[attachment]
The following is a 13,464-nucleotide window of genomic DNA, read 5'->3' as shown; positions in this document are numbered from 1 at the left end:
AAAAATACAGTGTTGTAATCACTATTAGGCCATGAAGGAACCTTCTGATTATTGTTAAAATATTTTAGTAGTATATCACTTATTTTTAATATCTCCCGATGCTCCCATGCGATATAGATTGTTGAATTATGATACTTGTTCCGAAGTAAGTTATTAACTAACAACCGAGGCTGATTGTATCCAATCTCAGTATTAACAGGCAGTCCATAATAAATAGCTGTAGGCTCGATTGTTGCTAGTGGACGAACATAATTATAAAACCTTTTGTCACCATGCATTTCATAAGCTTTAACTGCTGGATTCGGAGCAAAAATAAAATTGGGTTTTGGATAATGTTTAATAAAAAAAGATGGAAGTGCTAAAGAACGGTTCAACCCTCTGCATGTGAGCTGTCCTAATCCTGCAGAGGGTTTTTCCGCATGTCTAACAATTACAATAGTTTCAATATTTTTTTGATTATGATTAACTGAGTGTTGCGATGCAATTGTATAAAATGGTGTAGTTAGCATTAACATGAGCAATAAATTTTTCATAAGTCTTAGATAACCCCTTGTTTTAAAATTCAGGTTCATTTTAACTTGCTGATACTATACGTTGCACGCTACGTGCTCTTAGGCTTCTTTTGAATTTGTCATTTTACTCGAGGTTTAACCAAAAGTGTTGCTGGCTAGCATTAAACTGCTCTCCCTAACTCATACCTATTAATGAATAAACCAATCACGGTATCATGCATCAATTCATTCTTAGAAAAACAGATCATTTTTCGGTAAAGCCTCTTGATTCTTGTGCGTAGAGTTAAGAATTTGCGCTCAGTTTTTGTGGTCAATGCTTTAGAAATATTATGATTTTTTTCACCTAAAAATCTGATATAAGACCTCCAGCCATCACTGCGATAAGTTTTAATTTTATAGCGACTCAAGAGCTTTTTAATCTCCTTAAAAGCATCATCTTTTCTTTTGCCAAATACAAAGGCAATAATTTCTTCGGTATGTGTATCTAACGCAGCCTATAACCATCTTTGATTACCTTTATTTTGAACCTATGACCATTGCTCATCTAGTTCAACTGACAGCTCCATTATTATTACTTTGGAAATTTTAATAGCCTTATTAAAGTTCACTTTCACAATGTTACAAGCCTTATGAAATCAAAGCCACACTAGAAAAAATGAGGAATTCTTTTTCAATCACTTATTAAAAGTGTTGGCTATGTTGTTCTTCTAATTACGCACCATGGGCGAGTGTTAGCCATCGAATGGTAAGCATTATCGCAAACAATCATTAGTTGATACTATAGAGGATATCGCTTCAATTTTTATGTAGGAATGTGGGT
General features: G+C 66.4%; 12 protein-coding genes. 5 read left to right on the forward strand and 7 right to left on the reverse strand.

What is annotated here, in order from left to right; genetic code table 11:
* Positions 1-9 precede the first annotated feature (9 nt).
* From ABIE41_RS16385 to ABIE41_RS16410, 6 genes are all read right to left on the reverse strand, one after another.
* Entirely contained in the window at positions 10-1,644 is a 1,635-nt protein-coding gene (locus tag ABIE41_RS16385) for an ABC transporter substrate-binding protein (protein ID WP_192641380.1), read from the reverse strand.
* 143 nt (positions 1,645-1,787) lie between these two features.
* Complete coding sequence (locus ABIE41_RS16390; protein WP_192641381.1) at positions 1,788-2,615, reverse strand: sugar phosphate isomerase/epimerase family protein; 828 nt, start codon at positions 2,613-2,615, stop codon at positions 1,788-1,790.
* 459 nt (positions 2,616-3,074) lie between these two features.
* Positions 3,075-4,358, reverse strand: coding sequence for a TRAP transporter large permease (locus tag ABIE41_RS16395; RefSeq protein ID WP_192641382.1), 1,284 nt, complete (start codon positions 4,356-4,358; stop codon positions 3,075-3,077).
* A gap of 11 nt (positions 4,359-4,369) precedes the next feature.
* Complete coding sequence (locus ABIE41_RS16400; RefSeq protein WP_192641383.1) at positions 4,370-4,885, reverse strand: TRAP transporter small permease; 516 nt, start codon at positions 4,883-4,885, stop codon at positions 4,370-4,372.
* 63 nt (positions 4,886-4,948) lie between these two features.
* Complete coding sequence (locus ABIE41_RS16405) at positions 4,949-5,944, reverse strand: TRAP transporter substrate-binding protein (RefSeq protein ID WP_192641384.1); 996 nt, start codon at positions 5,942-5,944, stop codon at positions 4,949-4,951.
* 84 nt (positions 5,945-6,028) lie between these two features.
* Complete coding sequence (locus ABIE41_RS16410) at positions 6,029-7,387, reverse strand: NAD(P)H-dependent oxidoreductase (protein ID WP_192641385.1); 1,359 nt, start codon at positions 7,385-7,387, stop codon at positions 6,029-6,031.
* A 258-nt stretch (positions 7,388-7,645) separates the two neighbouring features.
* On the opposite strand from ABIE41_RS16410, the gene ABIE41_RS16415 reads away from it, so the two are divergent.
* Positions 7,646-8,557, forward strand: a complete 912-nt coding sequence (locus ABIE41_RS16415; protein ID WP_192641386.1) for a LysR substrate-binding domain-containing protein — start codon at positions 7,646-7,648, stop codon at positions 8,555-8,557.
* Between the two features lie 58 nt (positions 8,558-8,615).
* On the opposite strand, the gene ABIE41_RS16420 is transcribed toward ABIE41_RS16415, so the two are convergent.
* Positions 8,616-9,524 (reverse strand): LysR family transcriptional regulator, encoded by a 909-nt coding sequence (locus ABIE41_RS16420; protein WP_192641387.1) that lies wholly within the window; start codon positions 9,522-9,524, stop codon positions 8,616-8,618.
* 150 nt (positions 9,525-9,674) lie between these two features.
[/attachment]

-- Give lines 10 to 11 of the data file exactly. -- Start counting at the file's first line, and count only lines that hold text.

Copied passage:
* 459 nt (positions 2,616-3,074) lie between these two features.
* Positions 3,075-4,358, reverse strand: coding sequence for a TRAP transporter large permease (locus tag ABIE41_RS16395; RefSeq protein ID WP_192641382.1), 1,284 nt, complete (start codon positions 4,356-4,358; stop codon positions 3,075-3,077).